Patient Experience Journal (PXJ) is excited to announce a call for submission for its special issue scheduled for July 2018 on the topic of patient & family experience in children’s hospitals and pediatric care. This special issue is open to all authors conducting cutting-edge research, implementing innovative practices or with powerful experiences to share around efforts in either children’s hospitals or pediatric care. It is encouraged that articles submitted deal directly with efforts in those care settings. The issue will look for pieces that address evidence-based efforts at improvement, practices that have impact on outcomes or stories that reflect ...


Experience-Based Co-Design: A Method For Patient And Family Engagement In System-Level Quality Improvement, Bianca Fucile, Erica Bridge, Charlene Duliban, Madelyn P. Law Dr. 2017 Brock University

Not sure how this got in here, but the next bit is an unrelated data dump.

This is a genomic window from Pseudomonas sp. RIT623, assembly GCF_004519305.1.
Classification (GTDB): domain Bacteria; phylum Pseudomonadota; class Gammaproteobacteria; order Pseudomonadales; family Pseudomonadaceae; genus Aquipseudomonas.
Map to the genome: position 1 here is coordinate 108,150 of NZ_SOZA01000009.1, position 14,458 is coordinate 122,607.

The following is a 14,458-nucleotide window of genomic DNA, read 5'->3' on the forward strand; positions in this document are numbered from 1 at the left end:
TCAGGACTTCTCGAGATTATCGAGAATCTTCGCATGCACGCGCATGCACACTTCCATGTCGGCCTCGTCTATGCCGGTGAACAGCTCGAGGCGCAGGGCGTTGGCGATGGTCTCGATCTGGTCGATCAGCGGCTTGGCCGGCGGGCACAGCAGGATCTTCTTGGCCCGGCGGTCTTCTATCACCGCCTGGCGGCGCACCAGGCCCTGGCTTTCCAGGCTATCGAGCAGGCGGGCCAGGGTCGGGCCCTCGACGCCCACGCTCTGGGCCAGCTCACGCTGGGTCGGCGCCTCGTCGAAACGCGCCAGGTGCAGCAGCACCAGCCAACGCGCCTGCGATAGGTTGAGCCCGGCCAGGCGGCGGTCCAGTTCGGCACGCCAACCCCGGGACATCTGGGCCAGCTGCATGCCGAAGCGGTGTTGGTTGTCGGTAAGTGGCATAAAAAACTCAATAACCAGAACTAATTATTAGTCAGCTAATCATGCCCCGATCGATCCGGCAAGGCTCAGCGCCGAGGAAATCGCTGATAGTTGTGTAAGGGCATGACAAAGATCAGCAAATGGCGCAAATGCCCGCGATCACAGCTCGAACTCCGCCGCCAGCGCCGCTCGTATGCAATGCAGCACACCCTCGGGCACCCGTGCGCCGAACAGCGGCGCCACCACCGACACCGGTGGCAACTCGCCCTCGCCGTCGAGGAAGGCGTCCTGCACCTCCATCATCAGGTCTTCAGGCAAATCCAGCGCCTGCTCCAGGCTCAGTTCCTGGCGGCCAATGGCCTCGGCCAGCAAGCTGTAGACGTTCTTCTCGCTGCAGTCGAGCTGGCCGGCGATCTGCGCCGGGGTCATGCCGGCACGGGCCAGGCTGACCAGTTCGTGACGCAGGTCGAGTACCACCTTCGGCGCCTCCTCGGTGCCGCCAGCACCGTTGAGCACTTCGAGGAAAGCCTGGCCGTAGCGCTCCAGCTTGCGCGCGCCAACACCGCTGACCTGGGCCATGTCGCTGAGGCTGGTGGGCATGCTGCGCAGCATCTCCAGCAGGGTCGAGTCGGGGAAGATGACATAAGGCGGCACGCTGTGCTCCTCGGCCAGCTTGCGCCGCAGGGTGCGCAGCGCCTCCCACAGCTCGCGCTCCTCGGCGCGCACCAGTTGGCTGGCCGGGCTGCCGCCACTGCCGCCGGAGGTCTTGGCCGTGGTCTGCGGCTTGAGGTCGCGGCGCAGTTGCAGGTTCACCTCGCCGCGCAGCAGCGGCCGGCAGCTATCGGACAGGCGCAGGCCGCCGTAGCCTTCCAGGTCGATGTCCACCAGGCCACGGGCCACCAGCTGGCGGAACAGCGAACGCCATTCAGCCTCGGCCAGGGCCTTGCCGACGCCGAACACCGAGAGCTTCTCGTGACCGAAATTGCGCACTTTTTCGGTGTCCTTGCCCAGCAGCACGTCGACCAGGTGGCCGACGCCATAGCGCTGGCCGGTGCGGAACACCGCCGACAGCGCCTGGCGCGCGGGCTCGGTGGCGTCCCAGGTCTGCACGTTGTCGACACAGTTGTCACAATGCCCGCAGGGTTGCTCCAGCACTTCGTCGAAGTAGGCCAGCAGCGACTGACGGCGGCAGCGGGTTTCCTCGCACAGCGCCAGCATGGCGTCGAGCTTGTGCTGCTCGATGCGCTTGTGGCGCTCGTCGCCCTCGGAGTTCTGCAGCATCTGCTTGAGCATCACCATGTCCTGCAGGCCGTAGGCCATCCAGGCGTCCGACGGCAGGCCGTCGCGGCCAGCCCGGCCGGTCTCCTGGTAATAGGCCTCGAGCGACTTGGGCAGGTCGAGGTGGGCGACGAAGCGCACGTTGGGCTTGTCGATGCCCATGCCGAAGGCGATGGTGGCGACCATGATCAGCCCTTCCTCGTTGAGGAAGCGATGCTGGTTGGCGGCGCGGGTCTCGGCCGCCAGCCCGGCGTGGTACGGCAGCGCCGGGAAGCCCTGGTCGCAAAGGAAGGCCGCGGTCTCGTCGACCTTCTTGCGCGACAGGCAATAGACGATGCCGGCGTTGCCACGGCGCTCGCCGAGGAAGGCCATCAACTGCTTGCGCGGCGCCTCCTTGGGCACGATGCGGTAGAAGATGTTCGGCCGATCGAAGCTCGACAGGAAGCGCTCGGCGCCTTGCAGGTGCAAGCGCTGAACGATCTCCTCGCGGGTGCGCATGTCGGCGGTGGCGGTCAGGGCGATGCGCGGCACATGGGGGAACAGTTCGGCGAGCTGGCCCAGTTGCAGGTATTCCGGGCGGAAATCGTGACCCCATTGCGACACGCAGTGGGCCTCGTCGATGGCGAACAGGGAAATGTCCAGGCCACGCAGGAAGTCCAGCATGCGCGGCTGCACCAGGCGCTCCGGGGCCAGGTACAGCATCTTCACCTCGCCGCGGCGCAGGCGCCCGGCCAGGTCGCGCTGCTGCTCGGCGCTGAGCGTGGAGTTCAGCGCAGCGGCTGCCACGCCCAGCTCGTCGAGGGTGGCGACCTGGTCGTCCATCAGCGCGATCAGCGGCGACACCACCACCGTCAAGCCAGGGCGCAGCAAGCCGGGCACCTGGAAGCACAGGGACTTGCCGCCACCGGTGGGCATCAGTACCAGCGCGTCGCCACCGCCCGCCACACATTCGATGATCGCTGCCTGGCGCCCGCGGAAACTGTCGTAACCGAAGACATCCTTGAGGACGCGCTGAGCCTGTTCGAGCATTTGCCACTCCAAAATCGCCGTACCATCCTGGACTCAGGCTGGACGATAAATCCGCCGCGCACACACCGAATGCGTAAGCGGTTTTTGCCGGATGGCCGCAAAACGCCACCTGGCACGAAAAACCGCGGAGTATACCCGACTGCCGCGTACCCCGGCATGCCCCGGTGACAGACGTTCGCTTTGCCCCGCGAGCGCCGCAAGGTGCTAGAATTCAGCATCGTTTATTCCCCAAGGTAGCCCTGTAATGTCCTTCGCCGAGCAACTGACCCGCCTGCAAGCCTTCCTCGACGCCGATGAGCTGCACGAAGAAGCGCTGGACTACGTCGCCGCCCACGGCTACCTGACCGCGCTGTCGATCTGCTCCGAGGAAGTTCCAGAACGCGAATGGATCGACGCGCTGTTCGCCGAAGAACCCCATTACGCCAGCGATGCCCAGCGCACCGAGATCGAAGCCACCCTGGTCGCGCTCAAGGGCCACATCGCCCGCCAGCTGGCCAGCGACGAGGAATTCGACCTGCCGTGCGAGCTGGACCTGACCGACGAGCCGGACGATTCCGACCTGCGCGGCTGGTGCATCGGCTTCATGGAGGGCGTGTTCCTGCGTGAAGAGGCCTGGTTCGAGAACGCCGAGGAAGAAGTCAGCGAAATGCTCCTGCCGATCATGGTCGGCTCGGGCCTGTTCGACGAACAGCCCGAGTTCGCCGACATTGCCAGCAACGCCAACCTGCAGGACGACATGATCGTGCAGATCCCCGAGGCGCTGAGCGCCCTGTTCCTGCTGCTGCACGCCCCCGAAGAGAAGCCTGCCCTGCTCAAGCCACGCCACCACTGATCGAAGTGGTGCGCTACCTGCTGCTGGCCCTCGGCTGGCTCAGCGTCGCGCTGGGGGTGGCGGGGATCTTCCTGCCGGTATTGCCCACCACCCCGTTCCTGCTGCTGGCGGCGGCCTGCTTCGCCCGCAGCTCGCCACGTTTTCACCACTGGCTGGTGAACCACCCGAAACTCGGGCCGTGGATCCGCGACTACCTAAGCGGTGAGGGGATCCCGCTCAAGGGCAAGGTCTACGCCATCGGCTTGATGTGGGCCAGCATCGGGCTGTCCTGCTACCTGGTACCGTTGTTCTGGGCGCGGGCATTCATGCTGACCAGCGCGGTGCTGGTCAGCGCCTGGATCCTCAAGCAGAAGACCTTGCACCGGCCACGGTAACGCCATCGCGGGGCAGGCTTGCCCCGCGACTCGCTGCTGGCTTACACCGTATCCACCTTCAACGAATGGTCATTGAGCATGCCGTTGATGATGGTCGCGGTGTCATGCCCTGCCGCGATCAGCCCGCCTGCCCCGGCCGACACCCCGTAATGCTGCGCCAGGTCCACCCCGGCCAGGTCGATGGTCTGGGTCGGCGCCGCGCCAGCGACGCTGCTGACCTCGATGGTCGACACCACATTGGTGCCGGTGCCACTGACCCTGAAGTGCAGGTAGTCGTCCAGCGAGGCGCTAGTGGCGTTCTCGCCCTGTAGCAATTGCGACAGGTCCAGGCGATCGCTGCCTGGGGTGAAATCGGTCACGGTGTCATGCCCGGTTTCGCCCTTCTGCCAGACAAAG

Experience-Based Co-Design: A Method For Patient And Family Engagement In System-Level Quality Improvement, Bianca Fucile, Erica Bridge, Charlene Duliban, Madelyn P. Law Dr.

Patient Experience Journal

Integrating patient and family member needs, wants and preferences in healthcare is of utmost importance. However, a standardized patient and family engagement model to understand these needs, wants and preferences in order to translate into high quality improvement activities is lacking. Experience based co-design (EBCD) is an approach that enables patients, family members and healthcare providers to co-design improvement initiatives together. In this study, EBCD was employed to: 1) assess the current state of information and educational resources at a local oncology center and 2) partner with patients, family members, and healthcare providers to create quality improvement initiatives targeting identified ...